Pupils aged 7 scheduled for regular high school classes
Youngsters from P4 onwards will attend secondary school lessons in subjects ranging from English and maths to music and PE – even if this means landing them with a longer day.
Castlebrae Community High – which was saved from closure last year despite poor exam results and falling rolls – has emerged as a frontrunner in the new initiative.
It is hosting P4-7 children from Castleview, Niddrie Mill and Newcraighall primaries for weekly one-hour periods over teaching blocks of up to seven weeks.
Wester Hailes Education Centre and Tynecastle High also have well-developed programmes, with pupils benefiting from direct access to specialist staff and equipment in a secondary school setting.
Introductory high school “taster” sessions are a long-established feature of leaving primary but formally timetabling of classes over a period of weeks or months is seen as a bold move towards improving the transition between schools.
The approach is poised for a city-wide roll-out and is understood to be “on the agenda” for every headteacher across the Capital, senior education figures have revealed.
Lindsey Watt, headteacher at Castleview Primary, and seconded head for S1-3 at Castlebrae, said intensive “idea sharing” on the classes was taking place in all of the Capital’s school clusters.
She added: “We’re trying to develop a cohesive programme of transition from P4 upwards, with all the local primary schools.
“Children are no longer coming to Castlebrae and feeling that it’s a strange place – it’s just a continuation of the learning they’ve been working on in primary school.”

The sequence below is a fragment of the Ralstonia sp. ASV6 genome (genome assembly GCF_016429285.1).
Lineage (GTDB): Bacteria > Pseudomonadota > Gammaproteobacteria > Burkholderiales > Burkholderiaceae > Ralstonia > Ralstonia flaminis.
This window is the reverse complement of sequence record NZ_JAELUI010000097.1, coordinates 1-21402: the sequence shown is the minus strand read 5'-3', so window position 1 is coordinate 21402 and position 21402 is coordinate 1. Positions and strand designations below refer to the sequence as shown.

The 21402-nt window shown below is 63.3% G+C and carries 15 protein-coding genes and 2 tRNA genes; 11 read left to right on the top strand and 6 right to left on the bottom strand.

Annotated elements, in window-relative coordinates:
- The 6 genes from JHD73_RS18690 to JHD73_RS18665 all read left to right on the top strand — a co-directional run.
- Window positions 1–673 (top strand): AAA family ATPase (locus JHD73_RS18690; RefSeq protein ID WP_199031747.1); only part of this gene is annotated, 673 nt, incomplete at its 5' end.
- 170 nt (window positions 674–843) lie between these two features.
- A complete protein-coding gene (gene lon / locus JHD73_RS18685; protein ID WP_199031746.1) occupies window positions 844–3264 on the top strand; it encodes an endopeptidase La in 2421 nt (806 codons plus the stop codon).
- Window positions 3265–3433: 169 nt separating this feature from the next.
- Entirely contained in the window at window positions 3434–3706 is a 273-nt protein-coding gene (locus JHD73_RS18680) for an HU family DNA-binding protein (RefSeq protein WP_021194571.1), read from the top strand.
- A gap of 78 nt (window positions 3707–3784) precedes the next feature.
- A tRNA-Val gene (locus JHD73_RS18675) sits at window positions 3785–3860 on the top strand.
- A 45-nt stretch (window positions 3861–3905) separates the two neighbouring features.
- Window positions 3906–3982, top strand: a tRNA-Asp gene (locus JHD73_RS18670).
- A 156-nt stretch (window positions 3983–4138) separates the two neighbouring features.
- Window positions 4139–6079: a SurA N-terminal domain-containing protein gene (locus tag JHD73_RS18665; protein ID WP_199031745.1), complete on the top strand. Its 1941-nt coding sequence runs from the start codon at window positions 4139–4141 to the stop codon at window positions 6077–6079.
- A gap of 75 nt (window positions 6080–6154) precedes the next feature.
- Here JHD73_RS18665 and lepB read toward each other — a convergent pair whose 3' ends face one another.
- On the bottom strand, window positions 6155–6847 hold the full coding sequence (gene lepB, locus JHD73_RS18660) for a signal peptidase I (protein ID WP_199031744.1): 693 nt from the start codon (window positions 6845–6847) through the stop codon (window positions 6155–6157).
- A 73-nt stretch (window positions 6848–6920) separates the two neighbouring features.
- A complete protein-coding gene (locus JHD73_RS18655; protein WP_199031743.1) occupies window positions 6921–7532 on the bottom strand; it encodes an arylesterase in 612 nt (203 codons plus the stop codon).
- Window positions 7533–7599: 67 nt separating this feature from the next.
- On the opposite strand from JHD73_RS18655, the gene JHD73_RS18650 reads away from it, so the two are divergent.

She said parent feedback on the new classes had been positive and that moves were already underway towards increasing the time spent by primary school pupils in Castlebrae’s classrooms.
“We want to encourage and boost parental confidence that there’s high-quality learning and teaching going on here,” she said.
Jacquie Ramsay, depute headteacher at Tynecastle High, which runs weekly morning sessions during the summer for local P7s, said early discussions had begun on hosting regular classes throughout the year.
“The pupils’ primary teacher is there with them and follows them round the school – it’s almost like a team-taught lesson,” she said.
City bosses said the new classes would help ensure children “hit the ground running” when they reach high school.
Councillor Paul Godzik, education leader, said: “Not only does it help build relationships with teaching staff and pupils from other schools, but also means they are immersed in both the curriculum and high school environment.
“Often it can be quite daunting moving from a small school to a much larger one. Having lesson time at the secondary helps break down any perceived barriers the younger children may have.”